By Mark Abraham | 18 July 2007
I wonder if Apparat is a fan of the Bedazzler, pinning rhinestones to his clothes with just the right je ne sais quoi to elevate a tired animal print sweatshirt to something magnificent, at least as far as the owner is concerned. Because it’s tempting to ignore the songcraft here in favor of the gorgeous production. Nobody does strings and beats and grainy synth patterns like Apparat, and every shift in tone and temper is a gut-wrenching sucker punch. The thing is, nobody actually likes animal print sweatshirts, right? And while some of the songs here are pretty fun, overall the biggest problem with Walls is that it spends to much time hinting at things you want it to be while never actually getting there.
Then again, there’s something to be said for the ability to elevate the innocuous to something transcendental. “Useless Information” might revolve around a boring chord progression, but revolve is all all of its component parts do, swirling and buzzing around the edges as if the chord progression is just an incidental by-product of the point of intersection where all these sounds meet. Opener “Not a Number” could be a pretty little mallet number if it weren’t for all the beautiful counterpoints nestled beneath the main theme. The problem is something like “Limelight” where Apparat plays hard with all of his grain delays, throws a quick handclap or two in, and muddles the only interesting part of the arrangement, which is a spitting sine wave that only really becomes audible in the closing moments of the song. Or “Holdon,” the hip hop blandtasies of the verse corralled by a chorus of lame flange frequencies and faux-Prince vocals. See, here’s the thing with indie takes on Prince—Prince already did indie-Prince and did it way better than anybody else on Dirty Mind (1980).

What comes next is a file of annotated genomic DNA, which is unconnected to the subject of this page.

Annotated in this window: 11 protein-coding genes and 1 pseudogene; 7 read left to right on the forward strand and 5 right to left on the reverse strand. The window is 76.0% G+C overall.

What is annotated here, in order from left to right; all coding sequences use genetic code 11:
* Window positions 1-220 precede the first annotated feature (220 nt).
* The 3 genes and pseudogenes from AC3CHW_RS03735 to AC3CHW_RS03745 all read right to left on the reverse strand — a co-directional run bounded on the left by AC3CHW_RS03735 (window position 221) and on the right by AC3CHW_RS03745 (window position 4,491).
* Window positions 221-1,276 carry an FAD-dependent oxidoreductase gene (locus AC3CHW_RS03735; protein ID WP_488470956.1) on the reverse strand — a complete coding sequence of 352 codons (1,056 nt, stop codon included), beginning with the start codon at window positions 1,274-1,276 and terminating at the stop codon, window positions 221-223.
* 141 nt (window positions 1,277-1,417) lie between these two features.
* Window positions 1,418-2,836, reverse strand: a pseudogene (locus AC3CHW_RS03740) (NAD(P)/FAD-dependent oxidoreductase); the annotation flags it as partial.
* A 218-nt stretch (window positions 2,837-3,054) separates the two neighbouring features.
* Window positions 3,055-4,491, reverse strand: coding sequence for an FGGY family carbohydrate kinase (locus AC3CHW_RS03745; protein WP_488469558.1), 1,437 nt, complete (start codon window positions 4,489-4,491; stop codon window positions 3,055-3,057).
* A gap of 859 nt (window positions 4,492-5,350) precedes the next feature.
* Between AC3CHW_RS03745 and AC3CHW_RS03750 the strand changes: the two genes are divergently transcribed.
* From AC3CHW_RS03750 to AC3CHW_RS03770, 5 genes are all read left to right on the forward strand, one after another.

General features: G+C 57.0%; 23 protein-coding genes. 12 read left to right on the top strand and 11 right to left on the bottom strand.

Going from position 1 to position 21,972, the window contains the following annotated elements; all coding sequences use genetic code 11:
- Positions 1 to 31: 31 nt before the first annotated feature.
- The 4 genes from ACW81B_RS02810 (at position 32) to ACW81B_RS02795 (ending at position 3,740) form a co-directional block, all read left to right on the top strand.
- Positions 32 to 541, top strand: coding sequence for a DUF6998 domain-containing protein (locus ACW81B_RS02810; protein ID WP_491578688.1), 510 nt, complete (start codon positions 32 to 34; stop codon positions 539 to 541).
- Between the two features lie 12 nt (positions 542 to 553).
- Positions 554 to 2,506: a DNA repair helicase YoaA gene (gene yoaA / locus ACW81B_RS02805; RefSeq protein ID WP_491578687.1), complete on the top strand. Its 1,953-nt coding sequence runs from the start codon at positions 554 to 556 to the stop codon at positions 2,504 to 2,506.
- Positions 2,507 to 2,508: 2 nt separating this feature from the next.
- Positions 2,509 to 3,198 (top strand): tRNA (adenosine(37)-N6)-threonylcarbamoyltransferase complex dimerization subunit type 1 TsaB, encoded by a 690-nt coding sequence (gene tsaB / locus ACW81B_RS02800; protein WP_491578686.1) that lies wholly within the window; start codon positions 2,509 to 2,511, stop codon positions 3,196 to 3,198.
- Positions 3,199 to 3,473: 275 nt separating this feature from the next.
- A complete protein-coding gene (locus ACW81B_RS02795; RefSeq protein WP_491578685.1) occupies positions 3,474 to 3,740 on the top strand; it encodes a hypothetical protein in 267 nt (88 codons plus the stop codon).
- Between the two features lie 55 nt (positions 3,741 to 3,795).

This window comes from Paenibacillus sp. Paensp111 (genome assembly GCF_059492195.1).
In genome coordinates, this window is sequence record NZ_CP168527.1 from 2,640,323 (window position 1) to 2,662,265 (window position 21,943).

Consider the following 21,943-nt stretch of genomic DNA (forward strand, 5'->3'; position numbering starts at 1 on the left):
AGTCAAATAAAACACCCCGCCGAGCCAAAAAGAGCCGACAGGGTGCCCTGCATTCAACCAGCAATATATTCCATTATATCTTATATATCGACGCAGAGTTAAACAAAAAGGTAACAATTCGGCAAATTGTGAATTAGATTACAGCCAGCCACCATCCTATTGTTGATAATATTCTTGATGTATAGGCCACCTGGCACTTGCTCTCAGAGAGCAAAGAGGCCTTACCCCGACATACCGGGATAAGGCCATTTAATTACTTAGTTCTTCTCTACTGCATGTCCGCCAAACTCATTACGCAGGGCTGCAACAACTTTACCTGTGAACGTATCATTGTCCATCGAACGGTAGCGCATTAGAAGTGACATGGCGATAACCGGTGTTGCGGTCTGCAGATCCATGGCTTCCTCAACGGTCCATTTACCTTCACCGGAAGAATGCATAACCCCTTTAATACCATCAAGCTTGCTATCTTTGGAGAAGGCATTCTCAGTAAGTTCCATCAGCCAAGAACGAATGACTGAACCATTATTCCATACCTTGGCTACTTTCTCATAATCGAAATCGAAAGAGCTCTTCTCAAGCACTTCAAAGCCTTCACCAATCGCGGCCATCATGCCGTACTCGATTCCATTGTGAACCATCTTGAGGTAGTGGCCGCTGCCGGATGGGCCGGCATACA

It’s a bit of this or that throughout, really; the success of each track is entirely dependent on whether the production is interesting enough to cloak the lacking intricacies of the songcraft. It’s a lot like post-rock in that sense; you know where these tracks are going, so any enjoyment relies entirely on the scenery you get to view on the way there. Something like “Fractales, Pt. 1” works because the sheer depth ensures you can reach into the track and pull out any number of interesting juxtapositions, and by the time it morphs into “Fractales, Pt. 2,” which reduces the giddy motion of the first half to Apparat’s stock in trade—a grainy string quartet bedding a light piano motif—you’ve been presented with any number of ways to view a simple melody.
The other way to tell which tracks are good: are there vocals? With the possible exception of “Birds,” nothing here has the feel good prosperity of “Leave Me Alone” from last year’s Ellen Allien collab Orchestra of Bubbles; “Birds” is mostly notable because the vocal is supported by a weird succession of noise that is just nice enough to keep you from focusing on the lukewarm Bjork sympathy of the melody. And “Arcadia” employs such an interesting melody—one compounded with soaring delayed vocals—that you might miss the obvious Radiohead quality, right down to the Yorkish intonation.
Apparat is a brilliant producer; he’s a so-so writer, copping bits from exactly who you might expect to give form and vibe to his music. Did he work so well on Orchestra of Bubbles because Allien’s sound is distinct itself? Walls says, “Probably.” Point being, Walls is a pretty, pretty album from a technical standpoint; I’m just not sure you’re going to find anything here that still moves you once the record ends.